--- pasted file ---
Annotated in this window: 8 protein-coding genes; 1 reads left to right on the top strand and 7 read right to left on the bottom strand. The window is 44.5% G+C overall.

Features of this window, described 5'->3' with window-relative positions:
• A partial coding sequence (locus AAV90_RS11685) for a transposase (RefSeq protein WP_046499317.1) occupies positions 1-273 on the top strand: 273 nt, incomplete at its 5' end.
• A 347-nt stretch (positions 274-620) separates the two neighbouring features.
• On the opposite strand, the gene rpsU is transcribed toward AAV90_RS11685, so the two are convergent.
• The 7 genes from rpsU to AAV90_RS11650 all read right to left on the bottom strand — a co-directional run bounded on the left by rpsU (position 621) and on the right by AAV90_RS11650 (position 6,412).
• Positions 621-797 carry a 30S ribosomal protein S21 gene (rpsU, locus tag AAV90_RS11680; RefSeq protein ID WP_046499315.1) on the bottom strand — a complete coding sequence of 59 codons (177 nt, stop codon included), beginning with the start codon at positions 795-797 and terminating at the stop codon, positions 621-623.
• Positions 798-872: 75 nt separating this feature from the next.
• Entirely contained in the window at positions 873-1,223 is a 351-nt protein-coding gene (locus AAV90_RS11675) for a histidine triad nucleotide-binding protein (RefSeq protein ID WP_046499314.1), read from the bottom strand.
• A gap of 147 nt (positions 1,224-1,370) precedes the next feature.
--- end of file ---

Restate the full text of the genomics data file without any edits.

Annotated in this window: 8 protein-coding genes; 1 reads left to right on the top strand and 7 read right to left on the bottom strand. The window is 44.5% G+C overall.

Features of this window, described 5'->3' with window-relative positions:
• A partial coding sequence (locus AAV90_RS11685) for a transposase (RefSeq protein WP_046499317.1) occupies positions 1-273 on the top strand: 273 nt, incomplete at its 5' end.
• A 347-nt stretch (positions 274-620) separates the two neighbouring features.
• On the opposite strand, the gene rpsU is transcribed toward AAV90_RS11685, so the two are convergent.
• The 7 genes from rpsU to AAV90_RS11650 all read right to left on the bottom strand — a co-directional run bounded on the left by rpsU (position 621) and on the right by AAV90_RS11650 (position 6,412).
• Positions 621-797 carry a 30S ribosomal protein S21 gene (rpsU, locus tag AAV90_RS11680; RefSeq protein ID WP_046499315.1) on the bottom strand — a complete coding sequence of 59 codons (177 nt, stop codon included), beginning with the start codon at positions 795-797 and terminating at the stop codon, positions 621-623.
• Positions 798-872: 75 nt separating this feature from the next.
• Entirely contained in the window at positions 873-1,223 is a 351-nt protein-coding gene (locus AAV90_RS11675) for a histidine triad nucleotide-binding protein (RefSeq protein ID WP_046499314.1), read from the bottom strand.
• A gap of 147 nt (positions 1,224-1,370) precedes the next feature.